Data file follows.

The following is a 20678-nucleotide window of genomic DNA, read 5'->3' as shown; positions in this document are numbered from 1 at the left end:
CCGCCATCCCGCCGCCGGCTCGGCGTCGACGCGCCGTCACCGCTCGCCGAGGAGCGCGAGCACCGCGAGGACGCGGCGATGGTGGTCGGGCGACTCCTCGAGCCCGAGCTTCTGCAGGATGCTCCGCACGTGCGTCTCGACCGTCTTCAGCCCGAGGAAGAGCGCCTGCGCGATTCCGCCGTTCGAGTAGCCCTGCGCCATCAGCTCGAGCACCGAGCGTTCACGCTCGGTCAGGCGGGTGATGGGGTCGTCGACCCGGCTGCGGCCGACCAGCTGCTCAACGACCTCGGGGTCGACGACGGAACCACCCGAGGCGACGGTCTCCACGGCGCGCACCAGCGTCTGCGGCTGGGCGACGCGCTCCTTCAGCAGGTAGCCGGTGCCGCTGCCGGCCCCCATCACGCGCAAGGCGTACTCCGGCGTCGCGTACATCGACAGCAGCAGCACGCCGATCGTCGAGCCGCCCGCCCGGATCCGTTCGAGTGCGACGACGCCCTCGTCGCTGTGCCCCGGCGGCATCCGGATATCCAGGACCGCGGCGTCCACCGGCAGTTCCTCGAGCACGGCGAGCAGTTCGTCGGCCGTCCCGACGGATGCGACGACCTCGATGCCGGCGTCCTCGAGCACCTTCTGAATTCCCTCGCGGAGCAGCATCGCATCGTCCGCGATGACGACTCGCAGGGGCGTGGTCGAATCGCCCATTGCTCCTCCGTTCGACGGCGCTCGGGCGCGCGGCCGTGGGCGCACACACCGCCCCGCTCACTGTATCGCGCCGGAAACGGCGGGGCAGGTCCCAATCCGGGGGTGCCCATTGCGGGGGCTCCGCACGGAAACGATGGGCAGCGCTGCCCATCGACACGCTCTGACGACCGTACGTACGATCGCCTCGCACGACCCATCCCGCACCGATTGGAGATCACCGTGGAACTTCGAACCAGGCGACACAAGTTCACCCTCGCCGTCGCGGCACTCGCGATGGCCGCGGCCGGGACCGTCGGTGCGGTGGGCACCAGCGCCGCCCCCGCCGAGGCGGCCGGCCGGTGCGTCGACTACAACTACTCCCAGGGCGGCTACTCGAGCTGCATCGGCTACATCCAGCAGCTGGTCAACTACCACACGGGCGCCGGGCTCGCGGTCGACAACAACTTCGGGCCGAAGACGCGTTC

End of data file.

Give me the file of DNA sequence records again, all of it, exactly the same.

The following is a 20678-nucleotide window of genomic DNA, read 5'->3' as shown; positions in this document are numbered from 1 at the left end:
CCGCCATCCCGCCGCCGGCTCGGCGTCGACGCGCCGTCACCGCTCGCCGAGGAGCGCGAGCACCGCGAGGACGCGGCGATGGTGGTCGGGCGACTCCTCGAGCCCGAGCTTCTGCAGGATGCTCCGCACGTGCGTCTCGACCGTCTTCAGCCCGAGGAAGAGCGCCTGCGCGATTCCGCCGTTCGAGTAGCCCTGCGCCATCAGCTCGAGCACCGAGCGTTCACGCTCGGTCAGGCGGGTGATGGGGTCGTCGACCCGGCTGCGGCCGACCAGCTGCTCAACGACCTCGGGGTCGACGACGGAACCACCCGAGGCGACGGTCTCCACGGCGCGCACCAGCGTCTGCGGCTGGGCGACGCGCTCCTTCAGCAGGTAGCCGGTGCCGCTGCCGGCCCCCATCACGCGCAAGGCGTACTCCGGCGTCGCGTACATCGACAGCAGCAGCACGCCGATCGTCGAGCCGCCCGCCCGGATCCGTTCGAGTGCGACGACGCCCTCGTCGCTGTGCCCCGGCGGCATCCGGATATCCAGGACCGCGGCGTCCACCGGCAGTTCCTCGAGCACGGCGAGCAGTTCGTCGGCCGTCCCGACGGATGCGACGACCTCGATGCCGGCGTCCTCGAGCACCTTCTGAATTCCCTCGCGGAGCAGCATCGCATCGTCCGCGATGACGACTCGCAGGGGCGTGGTCGAATCGCCCATTGCTCCTCCGTTCGACGGCGCTCGGGCGCGCGGCCGTGGGCGCACACACCGCCCCGCTCACTGTATCGCGCCGGAAACGGCGGGGCAGGTCCCAATCCGGGGGTGCCCATTGCGGGGGCTCCGCACGGAAACGATGGGCAGCGCTGCCCATCGACACGCTCTGACGACCGTACGTACGATCGCCTCGCACGACCCATCCCGCACCGATTGGAGATCACCGTGGAACTTCGAACCAGGCGACACAAGTTCACCCTCGCCGTCGCGGCACTCGCGATGGCCGCGGCCGGGACCGTCGGTGCGGTGGGCACCAGCGCCGCCCCCGCCGAGGCGGCCGGCCGGTGCGTCGACTACAACTACTCCCAGGGCGGCTACTCGAGCTGCATCGGCTACATCCAGCAGCTGGTCAACTACCACACGGGCGCCGGGCTCGCGGTCGACAACAACTTCGGGCCGAAGACGCGTTC